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Genesis house builds tiny homes

Genesis House built eight houses—termed “tiny houses”—meant to shelter homeless families and prepare them for their lives off the streets.

The organization started building these houses as part of a long-term initiative called “Jumpstart” that focuses on long-term solutions endemic to impoverished individuals. Genesis House began as a day shelter for the homeless in the Siloam Springs area over 10 years ago. Typically, the organization operated as a crisis shelter, offering motel and gas vouchers or rent assistance to those in need.

Lisa Burch, caseworker for Genesis House, said these houses will provide interim lodging for homeless families. “There are so many people in this community struggling with homelessness. The housing that the tiny houses will provide roughly a ninety-day transition into what we hope will be a permanent place for them.” Burch said.

Frank Huebert, director of SMLT, helped with a previous Genesis House project, a precursor to the tiny homes, “Two winters ago, our church, along with a number of other churches in the community, helped put together an overnight shelter project for families who were participating in a reestablishing program.”

Huebert’s church hosted three families for weekends over the course of three months. The project was meant to give families some room to focus on gathering the resources for housing, including money for deposits, rent, and utilities.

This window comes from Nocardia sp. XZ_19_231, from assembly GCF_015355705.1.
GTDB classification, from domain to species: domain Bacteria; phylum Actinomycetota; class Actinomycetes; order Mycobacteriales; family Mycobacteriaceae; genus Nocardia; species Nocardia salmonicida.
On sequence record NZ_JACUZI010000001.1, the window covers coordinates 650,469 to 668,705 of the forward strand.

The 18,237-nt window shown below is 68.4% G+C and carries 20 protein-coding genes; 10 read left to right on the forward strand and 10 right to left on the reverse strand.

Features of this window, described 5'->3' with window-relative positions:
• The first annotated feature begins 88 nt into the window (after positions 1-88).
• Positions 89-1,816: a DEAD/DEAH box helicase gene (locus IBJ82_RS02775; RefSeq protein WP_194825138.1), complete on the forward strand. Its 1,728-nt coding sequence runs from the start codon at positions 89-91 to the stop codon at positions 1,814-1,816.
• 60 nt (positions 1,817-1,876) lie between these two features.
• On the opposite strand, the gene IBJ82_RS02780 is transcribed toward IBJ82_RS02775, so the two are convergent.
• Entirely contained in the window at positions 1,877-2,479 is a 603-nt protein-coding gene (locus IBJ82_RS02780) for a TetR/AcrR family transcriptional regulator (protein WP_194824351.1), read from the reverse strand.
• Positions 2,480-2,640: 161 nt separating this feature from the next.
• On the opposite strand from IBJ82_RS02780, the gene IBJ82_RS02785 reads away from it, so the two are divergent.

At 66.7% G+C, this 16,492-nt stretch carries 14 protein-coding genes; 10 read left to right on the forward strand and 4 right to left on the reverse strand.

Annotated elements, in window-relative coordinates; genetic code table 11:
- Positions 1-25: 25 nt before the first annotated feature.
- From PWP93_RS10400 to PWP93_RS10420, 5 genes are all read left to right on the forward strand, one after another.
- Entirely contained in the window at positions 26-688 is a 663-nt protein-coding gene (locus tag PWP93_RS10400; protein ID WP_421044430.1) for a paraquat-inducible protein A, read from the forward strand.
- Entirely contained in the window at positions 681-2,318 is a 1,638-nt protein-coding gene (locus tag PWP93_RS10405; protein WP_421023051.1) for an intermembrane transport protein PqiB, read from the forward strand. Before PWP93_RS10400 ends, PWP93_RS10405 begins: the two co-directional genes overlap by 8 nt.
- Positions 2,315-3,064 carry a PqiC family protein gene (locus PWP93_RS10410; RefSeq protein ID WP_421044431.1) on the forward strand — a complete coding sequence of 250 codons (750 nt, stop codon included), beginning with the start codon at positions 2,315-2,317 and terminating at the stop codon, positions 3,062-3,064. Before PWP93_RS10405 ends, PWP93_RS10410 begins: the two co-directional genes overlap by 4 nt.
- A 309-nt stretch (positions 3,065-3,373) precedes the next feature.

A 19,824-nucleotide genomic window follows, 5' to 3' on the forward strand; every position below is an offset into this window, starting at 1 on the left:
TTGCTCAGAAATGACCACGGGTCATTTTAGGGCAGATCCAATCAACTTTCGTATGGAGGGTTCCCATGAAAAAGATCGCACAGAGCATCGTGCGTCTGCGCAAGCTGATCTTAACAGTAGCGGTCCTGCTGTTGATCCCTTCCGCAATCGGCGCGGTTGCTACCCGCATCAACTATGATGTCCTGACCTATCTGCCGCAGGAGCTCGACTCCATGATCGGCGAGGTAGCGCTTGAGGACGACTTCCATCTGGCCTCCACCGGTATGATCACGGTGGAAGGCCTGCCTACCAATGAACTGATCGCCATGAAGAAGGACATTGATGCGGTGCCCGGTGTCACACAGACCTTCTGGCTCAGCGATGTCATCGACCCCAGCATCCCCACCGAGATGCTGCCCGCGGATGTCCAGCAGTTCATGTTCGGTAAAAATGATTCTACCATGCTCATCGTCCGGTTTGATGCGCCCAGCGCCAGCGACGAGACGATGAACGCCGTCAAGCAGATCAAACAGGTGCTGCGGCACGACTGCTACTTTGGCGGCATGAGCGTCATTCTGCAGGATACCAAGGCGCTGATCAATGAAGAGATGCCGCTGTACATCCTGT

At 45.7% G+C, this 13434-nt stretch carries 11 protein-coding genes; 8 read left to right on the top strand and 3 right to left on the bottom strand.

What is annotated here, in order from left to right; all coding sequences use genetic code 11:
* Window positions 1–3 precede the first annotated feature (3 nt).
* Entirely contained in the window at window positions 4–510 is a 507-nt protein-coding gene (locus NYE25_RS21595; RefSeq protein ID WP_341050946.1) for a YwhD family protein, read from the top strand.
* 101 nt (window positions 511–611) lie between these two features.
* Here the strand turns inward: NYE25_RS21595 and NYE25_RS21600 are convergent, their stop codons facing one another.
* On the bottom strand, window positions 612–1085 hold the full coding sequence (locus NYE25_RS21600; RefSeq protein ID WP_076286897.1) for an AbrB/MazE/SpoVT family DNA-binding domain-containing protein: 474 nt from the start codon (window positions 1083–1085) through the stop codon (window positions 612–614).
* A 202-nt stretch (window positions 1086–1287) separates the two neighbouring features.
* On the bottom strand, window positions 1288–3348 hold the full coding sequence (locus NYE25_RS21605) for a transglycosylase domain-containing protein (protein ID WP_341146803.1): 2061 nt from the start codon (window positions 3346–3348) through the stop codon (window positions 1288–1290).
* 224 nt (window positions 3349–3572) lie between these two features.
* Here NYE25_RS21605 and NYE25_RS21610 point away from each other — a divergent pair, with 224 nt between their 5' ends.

These houses are a visual representation of change for Genesis House, but the organization has been shifting its focus for the past three years. While they still intend to address the symptoms of homeless life, (the daily problems of food, clothing and hygiene), Genesis House has been moving to address cyclical poverty on a smaller, more effective basis.

The transition is not a recent one, but Harvey McCone, executive director of Genesis House, said the tiny houses are a significant step forward. “This is just one component of what we do with houses. It’s not the end-all-be-all of what we do with housing,” McCone said.

Burch said the program focuses on relationships, “The Jumpstart program has allowed us to partner with the family over the course of three months. They come in every single week, which builds relationships and we’re able to work on life skills, not just helping you pay your rent but seeing what we can do to help you pay your rent at the end of this.”

Homelessness is a bigger problem in Siloam than it may seem. This June, there were 16 adults, 23 children, and 12 families without shelter. Altogether, there were 1,167 people registering as homeless for the first time since January. The Corridor, the group of cities along Interstate 49, has a large homeless population. There are shelters and advocates in Northwest Arkansas that are attempting to deal with homelessness. “Those issues that are in the Corridor, we’re on that radar. They know that there are some good things happening here, so we’re attracting attention from agencies and from people in need.” Burch said.

“Families are willing to move over here because there are jobs here, so a few fall into our lap. It’s kind of a mixed blessing because, yes, we have more people coming in who we’re able to help, but we’re limited by the funds and the time we have by the case management,” McCone said.

Throughout the immense task of managing and addressing a problem that has afflicted the modern world for ages, Genesis House is doing what it can to keep the humanity of its patrons in mind. “It’s starting out respecting that these folks have values and have ideas of what their lives need to be like. So instead of me sitting down and telling them what their lives need to be like, it’s establishing values to meet the standards they want for their lives,” Burch said.